The most blatant example of a human rights violation against the people of Saudi Arabia is the lack of freedom of speech, which has especially detrimental ramifications for individuals advocating for human rights. For example, in 2018, several women’s rights activists were arrested and charged with treason solely for their work in activism. This came at the same time that Prince Mohammed bin Salman had lifted the ban on women driving, and ironically, many of the women who were arrested had been advocating for women’s right to drive. Thus, while lifting the ban was a positive move forward, the imprisonment of these women makes the intentions behind Prince Mohammed bin Salman’s decision to lift the ban confusing; it is difficult to deduce whether Prince Mohammed bin Salman is truly concerned with women’s rights, or if this was a step taken to make Saudi Arabia appear that it is being reformed and moving towards modernization. His intentions can be further called into question considering the extent to which these women’s rights have been violated; not only were these women arrested and detained, but it is known that they were also electrically shocked and whipped during interrogations, which amounts to cruel and inhumane treatment. To this day, some of these women are still imprisoned, unlikely to be released without international intervention. However, it is important to note that this was not an isolated event. While Saudi Arabia has always used arrests and detentions to deal with dissidents, the number of detentions significantly increased after Prince Mohammed bin Salman took power in 2017; over 60 individuals identified as dissidents have been arrested and held.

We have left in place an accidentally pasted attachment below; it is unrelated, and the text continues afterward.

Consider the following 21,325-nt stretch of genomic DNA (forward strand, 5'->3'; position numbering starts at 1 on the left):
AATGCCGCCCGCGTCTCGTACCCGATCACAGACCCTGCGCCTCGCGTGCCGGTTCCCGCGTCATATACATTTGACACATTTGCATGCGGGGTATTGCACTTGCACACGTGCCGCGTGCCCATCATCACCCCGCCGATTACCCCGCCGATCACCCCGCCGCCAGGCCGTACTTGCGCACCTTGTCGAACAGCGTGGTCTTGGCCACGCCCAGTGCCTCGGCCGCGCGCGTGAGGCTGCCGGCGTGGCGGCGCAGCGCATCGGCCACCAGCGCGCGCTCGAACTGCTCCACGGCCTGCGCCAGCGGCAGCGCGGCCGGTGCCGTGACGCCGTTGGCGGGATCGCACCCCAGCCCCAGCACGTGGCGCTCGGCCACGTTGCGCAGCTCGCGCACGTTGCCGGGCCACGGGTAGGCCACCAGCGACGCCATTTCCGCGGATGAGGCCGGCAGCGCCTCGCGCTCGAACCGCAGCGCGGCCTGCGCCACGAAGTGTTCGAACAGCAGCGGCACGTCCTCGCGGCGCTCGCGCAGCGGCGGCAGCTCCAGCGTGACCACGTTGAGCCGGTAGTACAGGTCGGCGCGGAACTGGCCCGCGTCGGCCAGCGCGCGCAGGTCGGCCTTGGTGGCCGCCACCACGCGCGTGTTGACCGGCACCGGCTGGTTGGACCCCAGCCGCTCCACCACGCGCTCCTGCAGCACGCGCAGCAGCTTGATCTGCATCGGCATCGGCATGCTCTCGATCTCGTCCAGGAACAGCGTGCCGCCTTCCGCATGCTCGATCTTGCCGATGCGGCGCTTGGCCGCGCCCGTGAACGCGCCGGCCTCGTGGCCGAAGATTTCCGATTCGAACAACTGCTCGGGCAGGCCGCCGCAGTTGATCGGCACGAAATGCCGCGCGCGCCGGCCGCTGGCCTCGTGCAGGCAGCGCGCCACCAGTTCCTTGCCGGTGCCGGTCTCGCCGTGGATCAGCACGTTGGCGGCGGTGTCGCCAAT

Muslims around the world strongly oppose Islamophobia and the oppression of Muslims, which is a great thing. However, Muslims tend to be silent about Saudi Arabia’s human rights violations, which is troubling. While many Muslims do call out these violations, many others either turn a blind eye, or even worse, find justifications for these violations. However, this is a double standard; if Muslims around the world truly care about their own rights, it follows that they must care about the rights of all of those who are oppressed, especially when Muslim majority countries are responsible for causing this oppression.